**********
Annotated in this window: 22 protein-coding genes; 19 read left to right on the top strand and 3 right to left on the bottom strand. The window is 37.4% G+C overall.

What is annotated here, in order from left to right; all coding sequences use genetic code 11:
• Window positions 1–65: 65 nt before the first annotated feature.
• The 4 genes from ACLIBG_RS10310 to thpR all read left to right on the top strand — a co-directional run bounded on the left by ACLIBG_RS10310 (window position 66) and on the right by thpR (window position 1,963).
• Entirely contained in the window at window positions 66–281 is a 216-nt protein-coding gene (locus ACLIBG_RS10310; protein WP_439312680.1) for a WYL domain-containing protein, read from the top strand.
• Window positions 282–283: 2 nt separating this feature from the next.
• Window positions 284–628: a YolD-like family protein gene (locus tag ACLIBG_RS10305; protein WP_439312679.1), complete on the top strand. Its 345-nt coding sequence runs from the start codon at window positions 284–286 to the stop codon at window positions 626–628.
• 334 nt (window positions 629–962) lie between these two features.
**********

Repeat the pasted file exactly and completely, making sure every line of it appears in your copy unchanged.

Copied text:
Annotated in this window: 22 protein-coding genes; 19 read left to right on the top strand and 3 right to left on the bottom strand. The window is 37.4% G+C overall.

What is annotated here, in order from left to right; all coding sequences use genetic code 11:
• Window positions 1–65: 65 nt before the first annotated feature.
• The 4 genes from ACLIBG_RS10310 to thpR all read left to right on the top strand — a co-directional run bounded on the left by ACLIBG_RS10310 (window position 66) and on the right by thpR (window position 1,963).
• Entirely contained in the window at window positions 66–281 is a 216-nt protein-coding gene (locus ACLIBG_RS10310; protein WP_439312680.1) for a WYL domain-containing protein, read from the top strand.
• Window positions 282–283: 2 nt separating this feature from the next.
• Window positions 284–628: a YolD-like family protein gene (locus tag ACLIBG_RS10305; protein WP_439312679.1), complete on the top strand. Its 345-nt coding sequence runs from the start codon at window positions 284–286 to the stop codon at window positions 626–628.
• 334 nt (window positions 629–962) lie between these two features.